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What is the F/cm^2 for a commercial supercapacitor?

  1. May 10, 2015 #1
    What is the F/cm^2 for a commercially available supercapacitor? Much of the literature is on newer types of carbon, such as graphene, but are commercially available supercapacitors based on activated carbon?

    In this article published on March 23, 2015, the F/cm^2 is 300mF/cm^2 (.3F/cm^2) for activated carbon (Table S1, p.16), yet references the information from an older article. The reference is to:
    Simon P, Gogotsi Y (2008) Materials for electrochemical capacitors. Nature Materials 7: 845-854.

    The authors of the older article state, "Double-layer capacitance for carbon materials in liquid electrolytes is in the range of 5 to 20 μF cm−2, depending on the electrolyte." in this different but more up to date 2010 article.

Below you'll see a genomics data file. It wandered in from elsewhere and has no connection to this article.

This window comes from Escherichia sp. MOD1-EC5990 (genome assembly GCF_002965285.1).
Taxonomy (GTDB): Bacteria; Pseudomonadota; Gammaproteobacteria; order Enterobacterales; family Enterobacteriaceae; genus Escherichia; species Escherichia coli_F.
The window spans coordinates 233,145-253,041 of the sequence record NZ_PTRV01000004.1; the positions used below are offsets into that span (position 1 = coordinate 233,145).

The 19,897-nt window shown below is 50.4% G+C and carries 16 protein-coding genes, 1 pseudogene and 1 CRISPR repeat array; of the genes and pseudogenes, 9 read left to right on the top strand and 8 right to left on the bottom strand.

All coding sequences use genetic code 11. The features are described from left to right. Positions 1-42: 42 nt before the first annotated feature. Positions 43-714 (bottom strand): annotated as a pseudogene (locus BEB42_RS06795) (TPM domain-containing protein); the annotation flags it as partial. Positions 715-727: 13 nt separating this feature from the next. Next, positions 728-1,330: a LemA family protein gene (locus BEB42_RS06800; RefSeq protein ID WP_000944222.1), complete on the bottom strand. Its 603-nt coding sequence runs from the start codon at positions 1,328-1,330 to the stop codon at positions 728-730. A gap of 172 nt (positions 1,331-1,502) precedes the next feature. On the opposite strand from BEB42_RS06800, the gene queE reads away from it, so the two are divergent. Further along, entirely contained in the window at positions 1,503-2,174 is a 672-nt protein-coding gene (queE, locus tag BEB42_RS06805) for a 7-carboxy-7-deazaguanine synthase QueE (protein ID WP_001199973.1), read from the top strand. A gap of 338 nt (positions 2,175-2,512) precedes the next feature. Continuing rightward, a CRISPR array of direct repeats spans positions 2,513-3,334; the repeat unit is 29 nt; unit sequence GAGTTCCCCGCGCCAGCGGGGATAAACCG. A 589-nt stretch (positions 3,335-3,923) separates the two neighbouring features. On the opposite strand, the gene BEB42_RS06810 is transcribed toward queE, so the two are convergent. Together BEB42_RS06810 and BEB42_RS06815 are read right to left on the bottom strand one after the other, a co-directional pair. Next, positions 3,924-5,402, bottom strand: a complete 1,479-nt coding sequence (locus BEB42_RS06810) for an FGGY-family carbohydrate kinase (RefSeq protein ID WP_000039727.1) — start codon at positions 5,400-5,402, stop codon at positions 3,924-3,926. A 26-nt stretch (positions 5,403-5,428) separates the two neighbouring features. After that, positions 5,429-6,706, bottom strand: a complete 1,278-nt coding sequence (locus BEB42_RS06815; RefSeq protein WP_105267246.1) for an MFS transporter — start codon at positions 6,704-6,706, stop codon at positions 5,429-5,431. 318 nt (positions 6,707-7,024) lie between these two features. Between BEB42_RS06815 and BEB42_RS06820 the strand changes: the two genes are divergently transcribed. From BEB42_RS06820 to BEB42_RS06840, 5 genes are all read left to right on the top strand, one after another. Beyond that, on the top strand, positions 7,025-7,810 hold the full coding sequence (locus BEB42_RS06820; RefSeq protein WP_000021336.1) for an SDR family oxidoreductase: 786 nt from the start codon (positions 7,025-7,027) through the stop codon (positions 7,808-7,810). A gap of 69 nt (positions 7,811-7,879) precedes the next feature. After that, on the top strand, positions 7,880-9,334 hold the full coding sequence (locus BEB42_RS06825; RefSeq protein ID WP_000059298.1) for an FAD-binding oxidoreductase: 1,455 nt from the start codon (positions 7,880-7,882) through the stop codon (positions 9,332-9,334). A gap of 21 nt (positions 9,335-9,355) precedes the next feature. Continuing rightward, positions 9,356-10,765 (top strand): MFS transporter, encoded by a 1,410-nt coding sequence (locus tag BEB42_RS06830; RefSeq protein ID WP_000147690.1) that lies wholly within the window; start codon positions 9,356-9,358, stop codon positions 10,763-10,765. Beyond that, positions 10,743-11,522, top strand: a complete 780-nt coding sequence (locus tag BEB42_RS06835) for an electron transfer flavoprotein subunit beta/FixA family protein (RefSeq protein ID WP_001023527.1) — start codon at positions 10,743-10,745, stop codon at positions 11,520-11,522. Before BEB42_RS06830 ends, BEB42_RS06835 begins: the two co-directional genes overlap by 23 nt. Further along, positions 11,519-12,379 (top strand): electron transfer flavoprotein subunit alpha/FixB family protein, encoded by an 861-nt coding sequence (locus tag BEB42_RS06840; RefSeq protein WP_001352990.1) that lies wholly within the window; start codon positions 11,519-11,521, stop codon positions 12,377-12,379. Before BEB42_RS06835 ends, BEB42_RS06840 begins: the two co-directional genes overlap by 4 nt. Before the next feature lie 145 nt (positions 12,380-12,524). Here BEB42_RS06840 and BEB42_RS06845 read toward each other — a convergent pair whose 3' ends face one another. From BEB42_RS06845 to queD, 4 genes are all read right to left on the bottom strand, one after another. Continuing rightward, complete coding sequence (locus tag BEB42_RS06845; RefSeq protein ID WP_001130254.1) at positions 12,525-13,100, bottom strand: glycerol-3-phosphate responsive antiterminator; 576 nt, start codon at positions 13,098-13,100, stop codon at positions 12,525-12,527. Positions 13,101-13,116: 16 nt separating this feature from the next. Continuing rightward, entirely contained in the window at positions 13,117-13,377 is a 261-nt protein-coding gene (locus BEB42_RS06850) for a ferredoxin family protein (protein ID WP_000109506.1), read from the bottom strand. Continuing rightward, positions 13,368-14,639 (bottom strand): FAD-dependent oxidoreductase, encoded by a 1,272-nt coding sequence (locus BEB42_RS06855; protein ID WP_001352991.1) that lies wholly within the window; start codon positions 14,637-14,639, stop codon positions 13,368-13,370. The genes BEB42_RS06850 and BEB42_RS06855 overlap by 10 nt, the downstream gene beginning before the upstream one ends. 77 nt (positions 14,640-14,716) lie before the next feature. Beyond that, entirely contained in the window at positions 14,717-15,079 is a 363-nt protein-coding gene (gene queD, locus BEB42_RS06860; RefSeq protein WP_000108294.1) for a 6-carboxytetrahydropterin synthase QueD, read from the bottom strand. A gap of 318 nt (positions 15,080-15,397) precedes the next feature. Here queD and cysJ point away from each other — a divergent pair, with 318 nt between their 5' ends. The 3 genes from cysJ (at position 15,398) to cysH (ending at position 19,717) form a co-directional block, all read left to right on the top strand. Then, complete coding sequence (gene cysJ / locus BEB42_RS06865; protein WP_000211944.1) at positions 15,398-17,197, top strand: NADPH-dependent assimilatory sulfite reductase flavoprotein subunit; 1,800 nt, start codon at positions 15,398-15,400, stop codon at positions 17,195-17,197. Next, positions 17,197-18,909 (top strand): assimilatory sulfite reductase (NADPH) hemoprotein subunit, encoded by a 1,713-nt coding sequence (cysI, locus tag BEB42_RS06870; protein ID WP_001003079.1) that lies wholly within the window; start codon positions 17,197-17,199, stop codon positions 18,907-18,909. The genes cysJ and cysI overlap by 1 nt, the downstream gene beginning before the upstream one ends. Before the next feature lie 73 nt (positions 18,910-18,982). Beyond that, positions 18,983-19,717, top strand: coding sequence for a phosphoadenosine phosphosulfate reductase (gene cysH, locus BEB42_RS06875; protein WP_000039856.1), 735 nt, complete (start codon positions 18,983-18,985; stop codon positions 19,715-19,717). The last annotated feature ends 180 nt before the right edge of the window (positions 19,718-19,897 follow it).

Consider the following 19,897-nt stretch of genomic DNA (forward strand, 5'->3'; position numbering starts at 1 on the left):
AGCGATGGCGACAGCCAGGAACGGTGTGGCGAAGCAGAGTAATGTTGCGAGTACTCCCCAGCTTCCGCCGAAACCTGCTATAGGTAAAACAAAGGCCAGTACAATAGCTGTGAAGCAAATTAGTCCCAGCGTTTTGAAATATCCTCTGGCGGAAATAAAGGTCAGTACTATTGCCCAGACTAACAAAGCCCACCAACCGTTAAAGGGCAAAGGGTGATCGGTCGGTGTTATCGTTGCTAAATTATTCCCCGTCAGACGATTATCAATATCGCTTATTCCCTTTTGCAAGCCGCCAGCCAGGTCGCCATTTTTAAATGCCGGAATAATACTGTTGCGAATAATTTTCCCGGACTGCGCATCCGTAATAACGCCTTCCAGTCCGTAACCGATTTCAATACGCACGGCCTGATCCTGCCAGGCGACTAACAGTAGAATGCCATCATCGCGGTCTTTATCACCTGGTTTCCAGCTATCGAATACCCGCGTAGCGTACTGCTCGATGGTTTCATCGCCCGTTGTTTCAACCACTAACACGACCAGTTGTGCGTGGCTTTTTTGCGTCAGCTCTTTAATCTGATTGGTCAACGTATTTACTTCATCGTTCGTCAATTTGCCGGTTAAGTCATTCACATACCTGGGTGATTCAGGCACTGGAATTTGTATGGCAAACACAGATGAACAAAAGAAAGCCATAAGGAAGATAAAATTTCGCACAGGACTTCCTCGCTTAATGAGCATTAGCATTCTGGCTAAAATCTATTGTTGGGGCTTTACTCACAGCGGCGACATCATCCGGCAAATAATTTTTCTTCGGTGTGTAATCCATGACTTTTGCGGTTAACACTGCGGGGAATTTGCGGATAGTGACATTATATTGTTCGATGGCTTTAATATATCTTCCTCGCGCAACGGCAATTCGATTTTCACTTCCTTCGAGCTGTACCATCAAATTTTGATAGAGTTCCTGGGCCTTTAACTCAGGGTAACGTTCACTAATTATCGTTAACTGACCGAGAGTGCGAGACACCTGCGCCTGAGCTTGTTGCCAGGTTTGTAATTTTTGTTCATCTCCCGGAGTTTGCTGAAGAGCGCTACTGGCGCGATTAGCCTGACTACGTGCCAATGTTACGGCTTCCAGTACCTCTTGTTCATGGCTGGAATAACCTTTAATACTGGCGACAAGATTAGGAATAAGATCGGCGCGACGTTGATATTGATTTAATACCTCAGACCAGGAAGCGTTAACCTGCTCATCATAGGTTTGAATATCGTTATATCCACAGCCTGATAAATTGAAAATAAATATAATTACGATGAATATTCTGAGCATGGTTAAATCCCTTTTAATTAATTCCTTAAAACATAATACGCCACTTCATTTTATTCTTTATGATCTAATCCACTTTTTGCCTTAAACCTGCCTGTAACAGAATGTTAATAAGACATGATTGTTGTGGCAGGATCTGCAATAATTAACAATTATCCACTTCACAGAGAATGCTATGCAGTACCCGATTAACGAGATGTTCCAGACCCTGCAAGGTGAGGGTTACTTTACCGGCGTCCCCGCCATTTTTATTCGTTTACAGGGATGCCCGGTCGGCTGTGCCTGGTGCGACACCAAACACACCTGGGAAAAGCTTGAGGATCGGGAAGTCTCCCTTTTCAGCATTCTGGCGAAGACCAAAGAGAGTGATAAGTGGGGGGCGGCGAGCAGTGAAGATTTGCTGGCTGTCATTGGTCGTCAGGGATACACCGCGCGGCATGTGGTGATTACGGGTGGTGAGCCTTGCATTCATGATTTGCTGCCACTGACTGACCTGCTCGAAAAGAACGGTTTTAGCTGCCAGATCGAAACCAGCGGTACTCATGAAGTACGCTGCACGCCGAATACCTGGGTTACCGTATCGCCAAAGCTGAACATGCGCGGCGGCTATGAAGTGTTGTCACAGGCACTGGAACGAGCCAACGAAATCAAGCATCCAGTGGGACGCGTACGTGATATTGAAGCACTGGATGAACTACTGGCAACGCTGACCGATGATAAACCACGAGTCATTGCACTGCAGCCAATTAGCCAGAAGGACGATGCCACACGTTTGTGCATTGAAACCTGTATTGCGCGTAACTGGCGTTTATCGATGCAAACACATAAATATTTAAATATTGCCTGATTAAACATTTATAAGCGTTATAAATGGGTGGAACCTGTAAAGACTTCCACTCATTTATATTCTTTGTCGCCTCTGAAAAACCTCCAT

I have not unraveled a supercapacitor, but the range of 5 to 20 μF cm−2 seems rather low compared to the small size of supercapacitors commercially available, but is the .3F/cm^2 stated in the more recent article accurate?
  2. jcsd
  3. May 15, 2015 #2
    Thanks for the post! This is an automated courtesy bump. Sorry you aren't generating responses at the moment. Do you have any further information, come to any new conclusions or is it possible to reword the post?
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